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Lies in education [was Re: The "loop and a half"]

Chris Angelico <rosuav at gmail.com>:

> On Thu, Oct 12, 2017 at 2:43 AM, Marko Rauhamaa <marko at pacujo.net> wrote:
>> That is not immediately all that significant but points to subtle
>> incompatibilities between the data models of C and C++.
> Indeed - their handling of empty structs is different. But that
> doesn't invalidate my point; how often do you declare a variable that
> has nothing in it?

In my case, this particular problem caused a bug once some years back.

> Remember, a Python object with no attributes still
> has an identity, a type, and so on; in C, data has no type or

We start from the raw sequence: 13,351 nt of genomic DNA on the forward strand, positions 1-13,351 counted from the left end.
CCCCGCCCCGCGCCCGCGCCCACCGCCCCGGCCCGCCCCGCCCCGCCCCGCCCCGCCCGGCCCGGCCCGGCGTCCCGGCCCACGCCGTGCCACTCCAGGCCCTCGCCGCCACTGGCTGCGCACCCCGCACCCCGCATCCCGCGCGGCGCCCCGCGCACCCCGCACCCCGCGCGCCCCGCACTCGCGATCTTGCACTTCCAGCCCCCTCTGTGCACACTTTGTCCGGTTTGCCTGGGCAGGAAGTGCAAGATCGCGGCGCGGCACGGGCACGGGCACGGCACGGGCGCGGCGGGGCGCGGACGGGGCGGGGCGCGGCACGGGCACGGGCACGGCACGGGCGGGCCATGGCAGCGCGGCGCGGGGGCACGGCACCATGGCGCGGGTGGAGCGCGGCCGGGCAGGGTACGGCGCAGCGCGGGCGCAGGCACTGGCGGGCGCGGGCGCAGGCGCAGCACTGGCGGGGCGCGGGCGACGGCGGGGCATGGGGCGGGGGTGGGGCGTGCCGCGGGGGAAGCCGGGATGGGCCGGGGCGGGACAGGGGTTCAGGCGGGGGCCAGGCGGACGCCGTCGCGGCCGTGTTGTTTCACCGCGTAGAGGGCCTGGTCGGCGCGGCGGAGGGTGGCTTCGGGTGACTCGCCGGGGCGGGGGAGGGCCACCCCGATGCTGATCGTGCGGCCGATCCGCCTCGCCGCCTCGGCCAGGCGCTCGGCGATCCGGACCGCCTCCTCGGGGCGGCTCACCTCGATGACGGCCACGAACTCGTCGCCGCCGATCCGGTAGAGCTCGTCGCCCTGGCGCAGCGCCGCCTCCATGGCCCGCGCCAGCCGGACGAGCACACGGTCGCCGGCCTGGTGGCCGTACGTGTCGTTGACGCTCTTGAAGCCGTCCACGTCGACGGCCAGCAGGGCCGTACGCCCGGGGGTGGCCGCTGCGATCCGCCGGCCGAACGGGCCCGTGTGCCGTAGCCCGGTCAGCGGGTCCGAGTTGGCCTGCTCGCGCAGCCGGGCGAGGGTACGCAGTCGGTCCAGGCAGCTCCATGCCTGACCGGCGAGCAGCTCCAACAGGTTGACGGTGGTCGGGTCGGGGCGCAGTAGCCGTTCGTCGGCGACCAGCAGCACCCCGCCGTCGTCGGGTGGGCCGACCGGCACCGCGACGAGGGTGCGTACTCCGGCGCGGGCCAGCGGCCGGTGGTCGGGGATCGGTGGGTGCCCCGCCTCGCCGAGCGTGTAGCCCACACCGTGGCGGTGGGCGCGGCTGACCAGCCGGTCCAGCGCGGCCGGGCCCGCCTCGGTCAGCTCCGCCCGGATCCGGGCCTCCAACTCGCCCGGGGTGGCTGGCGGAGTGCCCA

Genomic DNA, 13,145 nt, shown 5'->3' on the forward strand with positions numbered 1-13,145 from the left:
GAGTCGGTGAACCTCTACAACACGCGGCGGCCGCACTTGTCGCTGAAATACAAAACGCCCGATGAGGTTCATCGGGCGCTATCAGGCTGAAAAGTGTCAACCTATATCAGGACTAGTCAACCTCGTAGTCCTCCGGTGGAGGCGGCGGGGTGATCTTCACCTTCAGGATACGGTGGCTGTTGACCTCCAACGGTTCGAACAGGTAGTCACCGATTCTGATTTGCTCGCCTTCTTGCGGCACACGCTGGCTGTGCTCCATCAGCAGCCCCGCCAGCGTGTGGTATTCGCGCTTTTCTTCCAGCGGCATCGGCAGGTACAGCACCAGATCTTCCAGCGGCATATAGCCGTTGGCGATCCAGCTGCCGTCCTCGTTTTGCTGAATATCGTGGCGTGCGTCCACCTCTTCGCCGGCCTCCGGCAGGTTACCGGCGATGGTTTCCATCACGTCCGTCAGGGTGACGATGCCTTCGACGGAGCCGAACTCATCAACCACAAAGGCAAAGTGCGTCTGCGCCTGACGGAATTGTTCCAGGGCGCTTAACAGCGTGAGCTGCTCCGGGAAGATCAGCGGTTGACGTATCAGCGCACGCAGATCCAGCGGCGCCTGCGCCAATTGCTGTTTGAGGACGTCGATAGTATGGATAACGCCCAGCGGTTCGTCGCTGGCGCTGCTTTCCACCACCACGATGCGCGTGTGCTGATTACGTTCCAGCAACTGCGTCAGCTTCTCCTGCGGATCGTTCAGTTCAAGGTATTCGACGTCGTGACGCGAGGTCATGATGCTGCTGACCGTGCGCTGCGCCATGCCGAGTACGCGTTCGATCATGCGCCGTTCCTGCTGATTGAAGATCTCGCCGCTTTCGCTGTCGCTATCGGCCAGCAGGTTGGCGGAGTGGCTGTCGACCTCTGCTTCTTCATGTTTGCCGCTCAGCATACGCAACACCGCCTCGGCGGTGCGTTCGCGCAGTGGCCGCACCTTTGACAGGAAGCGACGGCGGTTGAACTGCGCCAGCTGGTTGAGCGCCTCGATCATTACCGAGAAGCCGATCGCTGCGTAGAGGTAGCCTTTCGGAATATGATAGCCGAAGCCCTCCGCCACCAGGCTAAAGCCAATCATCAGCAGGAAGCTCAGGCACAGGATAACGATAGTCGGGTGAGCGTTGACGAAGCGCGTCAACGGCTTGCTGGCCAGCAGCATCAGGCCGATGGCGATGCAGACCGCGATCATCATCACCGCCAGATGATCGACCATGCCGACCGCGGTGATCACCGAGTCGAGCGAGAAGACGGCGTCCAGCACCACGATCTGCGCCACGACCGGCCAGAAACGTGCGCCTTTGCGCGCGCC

> identity, so this truly has no data attributes. This is legal but
> extremely esoteric, and the difference in sizeof is less about an
> incompatible data model and more about the definition of an empty
> struct.

Here's a tiny example from the Linux kernel:

struct snd_ac97_build_ops {
	int (*build_3d) (struct snd_ac97 *ac97);
	int (*build_specific) (struct snd_ac97 *ac97);
	int (*build_spdif) (struct snd_ac97 *ac97);
	int (*build_post_spdif) (struct snd_ac97 *ac97);
#ifdef CONFIG_PM
	void (*suspend) (struct snd_ac97 *ac97);
	void (*resume) (struct snd_ac97 *ac97);
	void (*update_jacks) (struct snd_ac97 *ac97);	/* for jack-sharing */

Such #ifdef'ed structures abound in the Linux kernel. We had a similar
situation with the *whole* structure consisting of #ifdef'ed segments. I
had naively assumed that word alignment was preserved regardless of the
preprocessing conditions.

> So I stand by my original statement. Yes, there are incompatibilities,
> but it's easy enough to write code that's compatible with both. Hmm,
> something tells me I've heard this sort of thing before...

Python++ FTW?